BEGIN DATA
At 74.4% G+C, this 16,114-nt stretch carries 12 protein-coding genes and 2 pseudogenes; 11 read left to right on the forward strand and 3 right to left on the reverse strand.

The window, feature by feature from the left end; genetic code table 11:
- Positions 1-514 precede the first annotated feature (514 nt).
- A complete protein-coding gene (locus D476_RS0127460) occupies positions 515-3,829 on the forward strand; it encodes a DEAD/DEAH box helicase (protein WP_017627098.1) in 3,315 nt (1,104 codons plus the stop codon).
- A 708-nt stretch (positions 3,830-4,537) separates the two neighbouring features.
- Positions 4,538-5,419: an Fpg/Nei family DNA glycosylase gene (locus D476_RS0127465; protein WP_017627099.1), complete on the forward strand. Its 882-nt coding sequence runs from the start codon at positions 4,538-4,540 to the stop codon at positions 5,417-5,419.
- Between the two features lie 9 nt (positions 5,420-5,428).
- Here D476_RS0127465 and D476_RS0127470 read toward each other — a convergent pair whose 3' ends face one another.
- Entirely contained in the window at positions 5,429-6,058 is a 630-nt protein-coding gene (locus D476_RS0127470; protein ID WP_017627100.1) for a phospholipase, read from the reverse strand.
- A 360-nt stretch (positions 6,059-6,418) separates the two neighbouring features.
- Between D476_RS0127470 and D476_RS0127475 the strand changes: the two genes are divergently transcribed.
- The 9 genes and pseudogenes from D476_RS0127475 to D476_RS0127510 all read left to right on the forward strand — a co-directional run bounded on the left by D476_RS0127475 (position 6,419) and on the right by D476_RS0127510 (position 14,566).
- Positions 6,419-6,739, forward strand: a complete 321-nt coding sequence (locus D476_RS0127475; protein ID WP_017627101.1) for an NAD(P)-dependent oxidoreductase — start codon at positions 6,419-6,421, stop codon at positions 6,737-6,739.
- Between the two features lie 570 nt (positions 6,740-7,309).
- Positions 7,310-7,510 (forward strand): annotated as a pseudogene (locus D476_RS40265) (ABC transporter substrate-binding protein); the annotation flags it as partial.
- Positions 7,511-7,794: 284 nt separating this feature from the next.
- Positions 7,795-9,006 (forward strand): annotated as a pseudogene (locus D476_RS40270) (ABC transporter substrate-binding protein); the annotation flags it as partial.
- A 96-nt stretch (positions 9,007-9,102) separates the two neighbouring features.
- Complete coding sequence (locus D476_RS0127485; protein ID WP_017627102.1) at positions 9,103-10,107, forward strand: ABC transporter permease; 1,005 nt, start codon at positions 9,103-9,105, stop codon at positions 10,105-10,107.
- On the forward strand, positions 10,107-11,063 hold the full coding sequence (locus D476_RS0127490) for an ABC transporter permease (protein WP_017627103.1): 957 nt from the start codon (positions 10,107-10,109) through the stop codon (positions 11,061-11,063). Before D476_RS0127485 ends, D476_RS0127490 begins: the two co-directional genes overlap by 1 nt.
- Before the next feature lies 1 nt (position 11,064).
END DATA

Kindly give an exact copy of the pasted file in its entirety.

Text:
At 74.4% G+C, this 16,114-nt stretch carries 12 protein-coding genes and 2 pseudogenes; 11 read left to right on the forward strand and 3 right to left on the reverse strand.

The window, feature by feature from the left end; genetic code table 11:
- Positions 1-514 precede the first annotated feature (514 nt).
- A complete protein-coding gene (locus D476_RS0127460) occupies positions 515-3,829 on the forward strand; it encodes a DEAD/DEAH box helicase (protein WP_017627098.1) in 3,315 nt (1,104 codons plus the stop codon).
- A 708-nt stretch (positions 3,830-4,537) separates the two neighbouring features.
- Positions 4,538-5,419: an Fpg/Nei family DNA glycosylase gene (locus D476_RS0127465; protein WP_017627099.1), complete on the forward strand. Its 882-nt coding sequence runs from the start codon at positions 4,538-4,540 to the stop codon at positions 5,417-5,419.
- Between the two features lie 9 nt (positions 5,420-5,428).
- Here D476_RS0127465 and D476_RS0127470 read toward each other — a convergent pair whose 3' ends face one another.
- Entirely contained in the window at positions 5,429-6,058 is a 630-nt protein-coding gene (locus D476_RS0127470; protein ID WP_017627100.1) for a phospholipase, read from the reverse strand.
- A 360-nt stretch (positions 6,059-6,418) separates the two neighbouring features.
- Between D476_RS0127470 and D476_RS0127475 the strand changes: the two genes are divergently transcribed.
- The 9 genes and pseudogenes from D476_RS0127475 to D476_RS0127510 all read left to right on the forward strand — a co-directional run bounded on the left by D476_RS0127475 (position 6,419) and on the right by D476_RS0127510 (position 14,566).
- Positions 6,419-6,739, forward strand: a complete 321-nt coding sequence (locus D476_RS0127475; protein ID WP_017627101.1) for an NAD(P)-dependent oxidoreductase — start codon at positions 6,419-6,421, stop codon at positions 6,737-6,739.
- Between the two features lie 570 nt (positions 6,740-7,309).
- Positions 7,310-7,510 (forward strand): annotated as a pseudogene (locus D476_RS40265) (ABC transporter substrate-binding protein); the annotation flags it as partial.
- Positions 7,511-7,794: 284 nt separating this feature from the next.
- Positions 7,795-9,006 (forward strand): annotated as a pseudogene (locus D476_RS40270) (ABC transporter substrate-binding protein); the annotation flags it as partial.
- A 96-nt stretch (positions 9,007-9,102) separates the two neighbouring features.
- Complete coding sequence (locus D476_RS0127485; protein ID WP_017627102.1) at positions 9,103-10,107, forward strand: ABC transporter permease; 1,005 nt, start codon at positions 9,103-9,105, stop codon at positions 10,105-10,107.
- On the forward strand, positions 10,107-11,063 hold the full coding sequence (locus D476_RS0127490) for an ABC transporter permease (protein WP_017627103.1): 957 nt from the start codon (positions 10,107-10,109) through the stop codon (positions 11,061-11,063). Before D476_RS0127485 ends, D476_RS0127490 begins: the two co-directional genes overlap by 1 nt.
- Before the next feature lies 1 nt (position 11,064).